Intensities in Ten Suburbs

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TV O.D. : Victor Swings for the Fences on Grand Slam

Posted by Andrew Unterberger on August 6, 2007

“Ken, I’m coming for you”

Good friend of Intensities in Ten Suburbs’ Victor “Victorious” Lee has had a pretty busy year, televised trivia-wise. Besides winning $250k with myself and Andrew Weber on this year’s World Series of Pop Culture, Victor also appeared on Jeopardy! this February (performed well, but lost in Final Jeopardy on a last-second hesitation and a very poor wagering stategy), and a few weeks after our WSOPC win, he called to tell me he was going to getting the hat trick as the Twisted Misters’ representative on producer Michael Davies’ adaptation of his UK series Grand Slam, which takes 16 contestants that have all been big money winners on game shows in the past, and pits them against each other in single-elimination formatting not dissimilar to the WSOPC’s.

Was I extremely jealous that he had been chosen instead of me? Of course I was. But I managed to not get too angry about it, as it was hardly surprising–Victor was by far the most charismatic (and as it turned out, most successful) of our team, so it was hard to fault the producers’ choice, and I was glad at least one of us had gotten on it. The format did sound like a lot of fun, though–four different categories of trivia (general knowledge, mental math, word games and potpourri), delivered rapid-fire at the opponents by none other than the WSOPC’s very own Pat Kiernan. So I hoped Victor would represent for us, and I could at least live it a littlle vicariously through him (especially when I heard who he would be playing first–none other than Jeopardy legend and arguably the most famous trivia geek in the galaxy, Ken Jennings).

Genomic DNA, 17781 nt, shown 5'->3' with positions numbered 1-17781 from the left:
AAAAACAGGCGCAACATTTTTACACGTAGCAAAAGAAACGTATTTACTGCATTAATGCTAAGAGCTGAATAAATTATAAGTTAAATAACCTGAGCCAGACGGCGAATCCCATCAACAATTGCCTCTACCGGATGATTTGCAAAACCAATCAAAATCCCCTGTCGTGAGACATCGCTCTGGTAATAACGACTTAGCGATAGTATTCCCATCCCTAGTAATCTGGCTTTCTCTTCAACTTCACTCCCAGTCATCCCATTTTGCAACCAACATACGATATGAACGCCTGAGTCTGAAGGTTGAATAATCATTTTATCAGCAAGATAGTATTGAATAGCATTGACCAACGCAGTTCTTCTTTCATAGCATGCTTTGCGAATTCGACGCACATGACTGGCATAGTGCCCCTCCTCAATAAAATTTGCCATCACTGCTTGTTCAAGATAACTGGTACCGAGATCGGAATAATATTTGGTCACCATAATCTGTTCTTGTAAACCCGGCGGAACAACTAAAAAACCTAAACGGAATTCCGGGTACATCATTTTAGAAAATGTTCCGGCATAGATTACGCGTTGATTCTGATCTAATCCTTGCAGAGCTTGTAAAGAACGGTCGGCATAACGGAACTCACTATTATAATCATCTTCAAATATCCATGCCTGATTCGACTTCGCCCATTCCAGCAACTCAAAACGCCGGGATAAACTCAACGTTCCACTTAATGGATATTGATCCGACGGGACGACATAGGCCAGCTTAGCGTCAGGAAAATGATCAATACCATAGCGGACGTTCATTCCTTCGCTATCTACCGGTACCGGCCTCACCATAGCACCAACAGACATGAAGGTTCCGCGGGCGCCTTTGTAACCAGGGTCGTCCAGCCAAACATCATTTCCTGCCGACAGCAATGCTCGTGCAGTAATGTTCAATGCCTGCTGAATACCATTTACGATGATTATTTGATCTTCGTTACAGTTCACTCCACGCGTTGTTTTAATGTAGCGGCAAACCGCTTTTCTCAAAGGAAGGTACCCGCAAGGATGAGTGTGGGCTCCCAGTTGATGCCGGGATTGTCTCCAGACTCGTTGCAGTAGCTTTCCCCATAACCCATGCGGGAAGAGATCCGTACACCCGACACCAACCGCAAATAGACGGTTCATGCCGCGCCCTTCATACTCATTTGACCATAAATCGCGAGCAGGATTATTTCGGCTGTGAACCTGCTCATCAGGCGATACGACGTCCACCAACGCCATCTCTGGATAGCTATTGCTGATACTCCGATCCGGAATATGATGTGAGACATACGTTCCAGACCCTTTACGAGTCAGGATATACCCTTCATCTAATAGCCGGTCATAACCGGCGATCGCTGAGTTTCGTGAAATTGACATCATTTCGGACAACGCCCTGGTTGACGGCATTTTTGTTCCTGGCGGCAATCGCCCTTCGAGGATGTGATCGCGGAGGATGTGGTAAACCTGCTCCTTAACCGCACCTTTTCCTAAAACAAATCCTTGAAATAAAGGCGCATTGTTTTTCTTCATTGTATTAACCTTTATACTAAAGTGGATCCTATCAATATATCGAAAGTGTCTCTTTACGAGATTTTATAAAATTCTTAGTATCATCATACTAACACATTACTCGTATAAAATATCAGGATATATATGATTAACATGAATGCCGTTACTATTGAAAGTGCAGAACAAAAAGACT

Well, it didn’t turn out quite as well as the WSOPC did for Victor, but I think he did better than most people would’ve expected–in fact, he outperformed Jennings on two of the four categories (General Knowledge and Word Games), so under some game show formats, he might’ve even taken the trivia diety down. Unfortunately for Victor, that wasn’t the way Grand Slam worked, and his fairly poor performance in the Mental Math category was more than enough to ensure a win for Jennings. At the very least, he held his own, and his performance put to rest any possible “that should’ve been ME up there!” mental grumblings I could’ve had, as I’m fairly certain that, mental math aside, I definitely would’ve bombed in a far more humiliating fashion.

In any event, the show seems like a winner. The rapid-fire trivia format is always a welcome repsite from shows’ increasing tendency to draw out ten questions over the space of one hour. though it feels like they could be fitting even more into each episode than what they already have–if they cut out all the annoying bantery bits between wisecracking hosts Dennis Miller (who seems uncomfortable and vaguely annoyed in his game show skin) and Amanda Bryam (yeah, I have no idea either), they could fit in three matches an episode instead of the two they do, but I guess that’d mean five episodes instead of eight. But more importantly, the trivia is legit–stuff that both tests your knowledge recall and your ability to think and reason quickly, which should be the goal of most if not all trivia-related game shows. Plus, that visual setup is kind of badass–very Paralax View / the video for Billy Joel’s “Pressure

So, congrats to Victor on his third solid TV performance in one year, and be sure to tune in to the rest of the show from 8-9:00 this week on Game Show Network. Hell, show gets good ratings and we play our cards right, maybe Weber or I can get on next year. (You can read more about Victor’s experience first-hand at his blog, Victor Sells Out)

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2 Responses to “TV O.D. : Victor Swings for the Fences on Grand Slam”

  1. […] As much as I was rooting for Mr. Lee, it’s not like I expected him to win… sorry, if you ever read this, Victor, but you didn’t really stand much of a chance. I was hoping for the best, all the same, though. I haven’t actually seen the show, but here’s what Andrew Unterberger’s said: […]

  2. Joe said

    I watched that clip and got maybe 4 questions right. I can’t imagine the American version being anywhere near as difficult as this.

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